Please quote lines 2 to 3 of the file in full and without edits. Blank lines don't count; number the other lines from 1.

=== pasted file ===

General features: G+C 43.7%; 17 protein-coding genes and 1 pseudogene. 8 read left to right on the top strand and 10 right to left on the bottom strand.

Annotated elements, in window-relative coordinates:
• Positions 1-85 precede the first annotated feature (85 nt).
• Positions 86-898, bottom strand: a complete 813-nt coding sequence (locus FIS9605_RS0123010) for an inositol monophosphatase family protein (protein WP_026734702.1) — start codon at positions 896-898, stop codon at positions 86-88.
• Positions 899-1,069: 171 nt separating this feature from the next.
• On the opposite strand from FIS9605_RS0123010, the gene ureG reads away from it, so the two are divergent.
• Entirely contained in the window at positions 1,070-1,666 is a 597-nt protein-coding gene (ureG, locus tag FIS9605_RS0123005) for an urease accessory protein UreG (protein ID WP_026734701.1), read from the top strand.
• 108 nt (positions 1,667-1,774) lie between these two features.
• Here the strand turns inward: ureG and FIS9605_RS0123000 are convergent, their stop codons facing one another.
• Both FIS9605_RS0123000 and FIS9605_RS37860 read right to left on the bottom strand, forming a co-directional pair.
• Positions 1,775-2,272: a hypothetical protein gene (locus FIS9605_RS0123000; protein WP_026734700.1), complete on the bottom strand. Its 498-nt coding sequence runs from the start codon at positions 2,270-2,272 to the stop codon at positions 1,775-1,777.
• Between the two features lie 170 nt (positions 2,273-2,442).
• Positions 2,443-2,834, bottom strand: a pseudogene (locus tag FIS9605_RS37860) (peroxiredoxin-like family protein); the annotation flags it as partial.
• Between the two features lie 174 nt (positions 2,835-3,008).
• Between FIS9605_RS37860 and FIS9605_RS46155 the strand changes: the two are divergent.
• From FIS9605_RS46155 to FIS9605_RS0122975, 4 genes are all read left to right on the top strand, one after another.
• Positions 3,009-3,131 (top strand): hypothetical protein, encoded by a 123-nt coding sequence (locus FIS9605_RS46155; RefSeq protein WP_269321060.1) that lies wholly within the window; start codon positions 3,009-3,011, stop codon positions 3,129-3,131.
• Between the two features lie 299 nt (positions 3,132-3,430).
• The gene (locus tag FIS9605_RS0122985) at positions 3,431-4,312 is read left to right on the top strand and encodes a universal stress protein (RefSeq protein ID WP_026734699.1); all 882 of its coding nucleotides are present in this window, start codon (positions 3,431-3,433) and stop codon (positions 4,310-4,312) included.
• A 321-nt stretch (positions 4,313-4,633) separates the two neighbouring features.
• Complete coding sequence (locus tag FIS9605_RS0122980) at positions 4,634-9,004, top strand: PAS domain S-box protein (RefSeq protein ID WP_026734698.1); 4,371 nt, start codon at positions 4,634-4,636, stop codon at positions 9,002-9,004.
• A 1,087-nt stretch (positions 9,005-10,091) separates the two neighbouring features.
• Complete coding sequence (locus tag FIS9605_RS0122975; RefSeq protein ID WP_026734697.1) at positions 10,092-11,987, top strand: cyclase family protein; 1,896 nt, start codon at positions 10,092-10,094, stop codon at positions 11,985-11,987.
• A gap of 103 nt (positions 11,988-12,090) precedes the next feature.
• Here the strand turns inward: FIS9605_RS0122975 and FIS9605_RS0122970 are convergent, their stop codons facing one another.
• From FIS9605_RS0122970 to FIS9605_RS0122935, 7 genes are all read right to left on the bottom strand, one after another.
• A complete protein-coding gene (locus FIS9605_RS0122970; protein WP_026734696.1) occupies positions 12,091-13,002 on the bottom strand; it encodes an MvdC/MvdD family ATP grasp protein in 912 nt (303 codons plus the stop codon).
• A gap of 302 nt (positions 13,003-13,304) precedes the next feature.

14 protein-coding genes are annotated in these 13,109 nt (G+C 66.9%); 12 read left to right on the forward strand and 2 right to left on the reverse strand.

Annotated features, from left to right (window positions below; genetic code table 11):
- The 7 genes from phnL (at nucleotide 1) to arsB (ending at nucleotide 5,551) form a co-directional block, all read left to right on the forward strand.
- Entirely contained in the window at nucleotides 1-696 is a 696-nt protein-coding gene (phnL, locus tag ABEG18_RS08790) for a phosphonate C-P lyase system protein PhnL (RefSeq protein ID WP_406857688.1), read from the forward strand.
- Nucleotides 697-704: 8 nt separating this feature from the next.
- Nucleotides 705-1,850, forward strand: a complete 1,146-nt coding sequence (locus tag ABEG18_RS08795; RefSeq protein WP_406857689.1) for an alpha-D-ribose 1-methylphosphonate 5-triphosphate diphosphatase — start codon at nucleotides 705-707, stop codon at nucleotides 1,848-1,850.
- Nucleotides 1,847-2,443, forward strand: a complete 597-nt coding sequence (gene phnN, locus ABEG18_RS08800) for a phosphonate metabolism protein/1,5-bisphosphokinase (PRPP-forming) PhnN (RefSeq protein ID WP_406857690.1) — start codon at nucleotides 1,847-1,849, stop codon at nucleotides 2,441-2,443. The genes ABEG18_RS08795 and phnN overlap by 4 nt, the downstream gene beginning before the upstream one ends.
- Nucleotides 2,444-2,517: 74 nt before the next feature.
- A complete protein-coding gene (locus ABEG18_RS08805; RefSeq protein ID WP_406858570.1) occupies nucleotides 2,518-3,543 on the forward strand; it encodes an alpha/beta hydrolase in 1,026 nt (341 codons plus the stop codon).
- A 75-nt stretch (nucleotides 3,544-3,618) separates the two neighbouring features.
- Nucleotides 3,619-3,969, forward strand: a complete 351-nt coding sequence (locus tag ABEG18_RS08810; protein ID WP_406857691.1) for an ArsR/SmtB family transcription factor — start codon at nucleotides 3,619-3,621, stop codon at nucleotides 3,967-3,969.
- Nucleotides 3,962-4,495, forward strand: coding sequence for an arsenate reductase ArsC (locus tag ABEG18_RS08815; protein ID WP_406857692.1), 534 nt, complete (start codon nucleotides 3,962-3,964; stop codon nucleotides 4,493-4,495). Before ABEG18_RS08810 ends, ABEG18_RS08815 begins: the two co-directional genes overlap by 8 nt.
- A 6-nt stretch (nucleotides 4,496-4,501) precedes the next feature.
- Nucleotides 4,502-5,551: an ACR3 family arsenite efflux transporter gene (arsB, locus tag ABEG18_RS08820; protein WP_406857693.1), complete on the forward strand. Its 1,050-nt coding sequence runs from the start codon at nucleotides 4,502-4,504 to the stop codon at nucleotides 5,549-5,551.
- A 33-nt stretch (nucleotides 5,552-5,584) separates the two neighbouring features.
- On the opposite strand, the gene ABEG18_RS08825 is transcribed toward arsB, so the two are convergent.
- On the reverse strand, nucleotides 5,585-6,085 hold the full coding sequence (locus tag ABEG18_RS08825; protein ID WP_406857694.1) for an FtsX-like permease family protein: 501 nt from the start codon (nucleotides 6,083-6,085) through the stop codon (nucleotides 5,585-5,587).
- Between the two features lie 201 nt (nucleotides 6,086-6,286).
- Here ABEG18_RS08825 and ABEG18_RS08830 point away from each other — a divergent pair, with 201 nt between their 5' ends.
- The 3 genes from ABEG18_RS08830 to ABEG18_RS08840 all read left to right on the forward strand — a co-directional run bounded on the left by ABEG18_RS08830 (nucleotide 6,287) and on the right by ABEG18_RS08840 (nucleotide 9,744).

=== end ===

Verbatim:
Annotated elements, in window-relative coordinates:
• Positions 1-85 precede the first annotated feature (85 nt).